My biggest medical type fears I worry about when far from hospitals are infection and pain. I have had a couple of tooth aches during my life that were totally debilitating, frightening pain. I have seen kidney stones turn grown men into sobbing on the floor writhing in pain babies. Regular prescription Norco did almost nothing. I think some hard core narcotic pain relievers would be first on my list, then what ever you normally take antibiotic and some kind of big gun antibiotic. It would be nice to be able to revive a unconscious low blood sugar diabetic but that would mean injecting medication. My 2 cents


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Thanks Chuck. Some excellent information from someone that has been there, done that.

I have heard the same about CPR, basically if you are breaking ribs you aren't doing it right.

Also have the same reports on the success rate of reviving patients after a major event.

On the other hand I had a good friend save a strangers life doing CPR in the back of a taxi so it can happen. Took EMTs over 20 minutes to get there during Atlanta rush hour and they told my friend without the CPR the guy would have died. My friend did learn the guy survived and was discharged from the ER.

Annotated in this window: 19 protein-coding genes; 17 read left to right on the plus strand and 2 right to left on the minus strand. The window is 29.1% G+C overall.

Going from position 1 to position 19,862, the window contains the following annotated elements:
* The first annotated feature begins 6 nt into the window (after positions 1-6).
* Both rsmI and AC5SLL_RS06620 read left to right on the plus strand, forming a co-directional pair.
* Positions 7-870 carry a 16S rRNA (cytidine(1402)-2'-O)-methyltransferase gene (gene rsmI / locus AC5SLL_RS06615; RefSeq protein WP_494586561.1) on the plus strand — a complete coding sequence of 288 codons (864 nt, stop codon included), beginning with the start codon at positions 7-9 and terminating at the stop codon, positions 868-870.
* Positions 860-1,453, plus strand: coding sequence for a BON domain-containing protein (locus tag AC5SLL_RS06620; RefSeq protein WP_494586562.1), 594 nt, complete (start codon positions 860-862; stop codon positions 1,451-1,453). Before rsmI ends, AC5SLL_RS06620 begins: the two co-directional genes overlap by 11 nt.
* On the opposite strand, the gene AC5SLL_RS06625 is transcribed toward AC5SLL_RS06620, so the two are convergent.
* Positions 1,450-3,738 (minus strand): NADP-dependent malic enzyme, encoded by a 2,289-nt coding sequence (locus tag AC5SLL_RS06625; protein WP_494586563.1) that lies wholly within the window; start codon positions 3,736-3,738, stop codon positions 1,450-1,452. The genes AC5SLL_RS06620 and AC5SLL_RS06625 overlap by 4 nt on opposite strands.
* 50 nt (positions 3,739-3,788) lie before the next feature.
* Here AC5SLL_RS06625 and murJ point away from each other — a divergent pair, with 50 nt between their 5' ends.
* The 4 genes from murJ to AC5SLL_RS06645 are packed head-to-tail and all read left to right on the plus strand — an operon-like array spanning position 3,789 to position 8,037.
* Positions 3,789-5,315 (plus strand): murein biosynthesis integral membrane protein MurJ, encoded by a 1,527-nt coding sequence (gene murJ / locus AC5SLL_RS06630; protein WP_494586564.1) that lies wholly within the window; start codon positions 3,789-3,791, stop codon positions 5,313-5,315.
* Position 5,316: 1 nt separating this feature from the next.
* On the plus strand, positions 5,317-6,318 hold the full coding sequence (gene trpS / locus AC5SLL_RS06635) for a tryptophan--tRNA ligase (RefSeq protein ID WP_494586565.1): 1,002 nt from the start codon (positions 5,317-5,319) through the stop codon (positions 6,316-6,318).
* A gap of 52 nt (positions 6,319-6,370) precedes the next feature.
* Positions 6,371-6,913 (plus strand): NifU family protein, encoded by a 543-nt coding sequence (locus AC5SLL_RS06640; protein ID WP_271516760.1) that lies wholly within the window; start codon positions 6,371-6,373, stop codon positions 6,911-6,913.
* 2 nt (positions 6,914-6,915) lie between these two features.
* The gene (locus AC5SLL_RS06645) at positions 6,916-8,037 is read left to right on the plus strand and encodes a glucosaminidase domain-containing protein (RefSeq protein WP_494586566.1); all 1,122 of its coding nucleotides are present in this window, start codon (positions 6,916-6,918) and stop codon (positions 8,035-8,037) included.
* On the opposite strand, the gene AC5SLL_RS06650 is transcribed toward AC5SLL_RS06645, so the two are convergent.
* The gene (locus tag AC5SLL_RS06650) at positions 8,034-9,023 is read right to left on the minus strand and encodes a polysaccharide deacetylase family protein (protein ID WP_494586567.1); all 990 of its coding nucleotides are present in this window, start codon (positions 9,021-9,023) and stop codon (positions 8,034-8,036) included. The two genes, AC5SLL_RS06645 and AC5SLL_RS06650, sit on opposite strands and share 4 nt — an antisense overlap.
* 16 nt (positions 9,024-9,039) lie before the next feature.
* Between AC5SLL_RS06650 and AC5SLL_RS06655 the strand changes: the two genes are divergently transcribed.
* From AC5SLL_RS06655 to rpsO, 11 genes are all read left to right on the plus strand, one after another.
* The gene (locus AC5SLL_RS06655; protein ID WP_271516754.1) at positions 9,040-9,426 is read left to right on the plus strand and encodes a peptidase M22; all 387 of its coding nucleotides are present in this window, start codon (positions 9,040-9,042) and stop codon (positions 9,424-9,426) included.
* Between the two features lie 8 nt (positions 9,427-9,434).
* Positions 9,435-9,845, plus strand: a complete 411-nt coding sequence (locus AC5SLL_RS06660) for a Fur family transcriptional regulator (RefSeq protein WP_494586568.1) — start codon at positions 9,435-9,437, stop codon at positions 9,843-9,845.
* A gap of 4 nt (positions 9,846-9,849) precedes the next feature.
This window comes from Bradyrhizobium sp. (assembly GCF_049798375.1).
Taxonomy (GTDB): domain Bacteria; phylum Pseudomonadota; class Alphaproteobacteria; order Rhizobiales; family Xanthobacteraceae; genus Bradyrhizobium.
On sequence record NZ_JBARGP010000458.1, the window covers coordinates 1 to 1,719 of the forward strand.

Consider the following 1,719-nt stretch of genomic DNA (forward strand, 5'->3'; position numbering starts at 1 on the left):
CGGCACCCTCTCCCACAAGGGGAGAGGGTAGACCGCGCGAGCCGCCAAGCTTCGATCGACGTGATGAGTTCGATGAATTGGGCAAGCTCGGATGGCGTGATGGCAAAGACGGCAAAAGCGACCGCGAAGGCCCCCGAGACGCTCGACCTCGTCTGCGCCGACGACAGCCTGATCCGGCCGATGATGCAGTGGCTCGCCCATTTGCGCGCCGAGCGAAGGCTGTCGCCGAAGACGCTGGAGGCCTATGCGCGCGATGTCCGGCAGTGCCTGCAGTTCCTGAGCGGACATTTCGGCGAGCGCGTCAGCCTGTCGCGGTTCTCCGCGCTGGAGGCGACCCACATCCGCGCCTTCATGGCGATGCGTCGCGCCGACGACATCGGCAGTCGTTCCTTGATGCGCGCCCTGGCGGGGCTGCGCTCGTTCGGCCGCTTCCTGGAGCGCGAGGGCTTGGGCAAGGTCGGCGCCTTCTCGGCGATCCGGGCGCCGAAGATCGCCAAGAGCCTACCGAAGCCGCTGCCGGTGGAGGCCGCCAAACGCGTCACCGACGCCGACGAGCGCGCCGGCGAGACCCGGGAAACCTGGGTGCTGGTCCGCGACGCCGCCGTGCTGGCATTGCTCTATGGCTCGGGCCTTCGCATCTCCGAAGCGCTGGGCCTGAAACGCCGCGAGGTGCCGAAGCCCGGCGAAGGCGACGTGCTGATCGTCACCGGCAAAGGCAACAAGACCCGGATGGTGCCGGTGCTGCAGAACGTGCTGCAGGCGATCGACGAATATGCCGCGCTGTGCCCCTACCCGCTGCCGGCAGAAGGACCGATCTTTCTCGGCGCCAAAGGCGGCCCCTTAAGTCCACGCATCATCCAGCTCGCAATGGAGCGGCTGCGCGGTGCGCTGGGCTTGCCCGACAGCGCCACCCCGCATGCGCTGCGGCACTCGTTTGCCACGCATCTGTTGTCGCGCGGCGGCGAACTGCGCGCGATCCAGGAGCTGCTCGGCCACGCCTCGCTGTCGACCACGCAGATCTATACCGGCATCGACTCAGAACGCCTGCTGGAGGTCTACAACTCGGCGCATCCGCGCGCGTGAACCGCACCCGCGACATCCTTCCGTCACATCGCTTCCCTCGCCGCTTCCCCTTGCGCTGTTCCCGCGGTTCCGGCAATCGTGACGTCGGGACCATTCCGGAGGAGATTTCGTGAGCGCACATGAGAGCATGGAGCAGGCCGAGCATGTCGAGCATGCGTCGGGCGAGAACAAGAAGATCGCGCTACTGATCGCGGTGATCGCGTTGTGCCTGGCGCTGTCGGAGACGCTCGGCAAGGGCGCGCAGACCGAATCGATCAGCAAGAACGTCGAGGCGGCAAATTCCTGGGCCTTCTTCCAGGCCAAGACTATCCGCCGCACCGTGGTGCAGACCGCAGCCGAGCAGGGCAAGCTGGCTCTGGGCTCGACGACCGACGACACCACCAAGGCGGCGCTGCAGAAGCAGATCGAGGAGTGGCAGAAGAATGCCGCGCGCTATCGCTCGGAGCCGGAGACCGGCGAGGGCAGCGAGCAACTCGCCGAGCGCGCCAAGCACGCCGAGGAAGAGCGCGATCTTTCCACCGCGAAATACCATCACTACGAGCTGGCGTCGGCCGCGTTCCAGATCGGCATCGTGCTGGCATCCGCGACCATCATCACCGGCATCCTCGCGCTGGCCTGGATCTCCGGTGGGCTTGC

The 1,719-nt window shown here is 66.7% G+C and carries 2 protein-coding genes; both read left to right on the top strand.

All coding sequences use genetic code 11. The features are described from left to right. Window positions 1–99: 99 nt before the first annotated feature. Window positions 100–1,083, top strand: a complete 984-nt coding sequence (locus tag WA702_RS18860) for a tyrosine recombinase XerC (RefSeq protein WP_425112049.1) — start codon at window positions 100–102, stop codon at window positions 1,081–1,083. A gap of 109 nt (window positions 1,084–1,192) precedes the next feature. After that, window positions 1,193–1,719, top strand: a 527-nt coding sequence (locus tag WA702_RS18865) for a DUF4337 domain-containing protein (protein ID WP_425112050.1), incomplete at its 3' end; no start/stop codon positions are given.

Similar happened to my father in law. Had a heart attack and stopped breathing while he was talking to an friend that was a retired MD who immediately started CPR. F-i-L made it to the ER and lived another 10 years.

So the message I take from this, always give it a try and never give up if there is the slightest chance.
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Old 12-02-2015, 10:58   #44
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Re: Medical Equipment AED Onboard

In Georgetown Bahamas a boat maybe 200 yards away from us, owner had a heart attack. By the time people got over there ( a Doctor was anchored nearby) He was gone.
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Old 12-02-2015, 12:53   #45
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Re: Medical Equipment AED Onboard

Being a Critical Care nurse, I was very tempted to comment on some responses. Instead I decided not to make enemies of strangers and just congratulate the OP for thinking about safety. Having an AED aboard certainly can't hurt anything! All the ones I'm familiar with are Idiot Proof. A trained chimp could operate one. If someone's dead on deck, using an AED won't make them deadder if it doesn't work. If it does work, well... they'll be glad you had it handy.
TPA? That's another story... Oops, I wasn't going to write that...